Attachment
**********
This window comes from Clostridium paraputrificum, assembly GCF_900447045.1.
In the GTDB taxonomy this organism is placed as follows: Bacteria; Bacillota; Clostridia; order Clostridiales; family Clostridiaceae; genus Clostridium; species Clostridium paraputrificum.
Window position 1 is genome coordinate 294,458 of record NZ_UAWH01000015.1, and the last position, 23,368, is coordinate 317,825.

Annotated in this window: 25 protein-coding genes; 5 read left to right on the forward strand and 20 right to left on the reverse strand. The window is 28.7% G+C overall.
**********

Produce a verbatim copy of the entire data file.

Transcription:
This window comes from Clostridium paraputrificum, assembly GCF_900447045.1.
In the GTDB taxonomy this organism is placed as follows: Bacteria; Bacillota; Clostridia; order Clostridiales; family Clostridiaceae; genus Clostridium; species Clostridium paraputrificum.
Window position 1 is genome coordinate 294,458 of record NZ_UAWH01000015.1, and the last position, 23,368, is coordinate 317,825.

Annotated in this window: 25 protein-coding genes; 5 read left to right on the forward strand and 20 right to left on the reverse strand. The window is 28.7% G+C overall.